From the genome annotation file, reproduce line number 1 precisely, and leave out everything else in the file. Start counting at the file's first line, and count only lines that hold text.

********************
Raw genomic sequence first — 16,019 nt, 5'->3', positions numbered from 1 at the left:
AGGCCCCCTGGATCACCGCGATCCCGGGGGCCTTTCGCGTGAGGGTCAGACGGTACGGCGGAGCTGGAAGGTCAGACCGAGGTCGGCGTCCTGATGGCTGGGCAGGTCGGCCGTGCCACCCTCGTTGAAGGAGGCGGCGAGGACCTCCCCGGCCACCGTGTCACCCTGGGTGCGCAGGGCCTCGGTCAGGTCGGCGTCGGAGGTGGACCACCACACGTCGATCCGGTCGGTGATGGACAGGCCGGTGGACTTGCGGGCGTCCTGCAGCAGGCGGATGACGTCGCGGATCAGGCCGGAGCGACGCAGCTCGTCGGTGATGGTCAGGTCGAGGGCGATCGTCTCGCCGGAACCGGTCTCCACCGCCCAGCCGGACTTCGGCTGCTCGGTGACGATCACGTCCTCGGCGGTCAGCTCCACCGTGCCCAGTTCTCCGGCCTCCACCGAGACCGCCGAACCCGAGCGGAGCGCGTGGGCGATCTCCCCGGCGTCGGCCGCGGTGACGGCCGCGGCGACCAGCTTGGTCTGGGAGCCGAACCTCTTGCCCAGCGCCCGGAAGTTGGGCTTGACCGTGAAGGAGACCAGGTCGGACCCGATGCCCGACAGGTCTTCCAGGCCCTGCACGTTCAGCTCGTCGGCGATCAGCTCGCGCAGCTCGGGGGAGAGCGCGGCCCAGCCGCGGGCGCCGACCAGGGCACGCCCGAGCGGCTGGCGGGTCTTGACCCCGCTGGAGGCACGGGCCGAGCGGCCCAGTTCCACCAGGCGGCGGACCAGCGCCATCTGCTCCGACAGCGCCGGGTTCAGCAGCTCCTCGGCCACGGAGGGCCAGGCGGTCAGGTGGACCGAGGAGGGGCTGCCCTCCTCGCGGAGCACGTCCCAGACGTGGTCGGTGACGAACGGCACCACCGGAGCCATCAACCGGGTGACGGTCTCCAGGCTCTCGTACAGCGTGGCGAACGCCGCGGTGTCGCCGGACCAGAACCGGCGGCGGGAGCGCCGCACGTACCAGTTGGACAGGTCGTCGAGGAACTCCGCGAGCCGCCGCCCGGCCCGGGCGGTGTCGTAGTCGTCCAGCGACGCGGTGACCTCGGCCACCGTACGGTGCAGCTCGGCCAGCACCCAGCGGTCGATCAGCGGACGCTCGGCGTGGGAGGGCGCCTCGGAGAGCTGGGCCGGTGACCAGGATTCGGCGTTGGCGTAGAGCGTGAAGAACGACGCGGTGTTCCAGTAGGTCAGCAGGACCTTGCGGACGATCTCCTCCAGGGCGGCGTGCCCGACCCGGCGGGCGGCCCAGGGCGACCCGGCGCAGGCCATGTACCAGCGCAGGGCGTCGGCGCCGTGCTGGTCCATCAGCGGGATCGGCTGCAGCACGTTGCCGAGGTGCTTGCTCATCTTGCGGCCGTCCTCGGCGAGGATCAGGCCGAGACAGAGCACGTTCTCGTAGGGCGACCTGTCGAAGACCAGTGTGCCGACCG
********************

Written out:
Raw genomic sequence first — 16,019 nt, 5'->3', positions numbered from 1 at the left: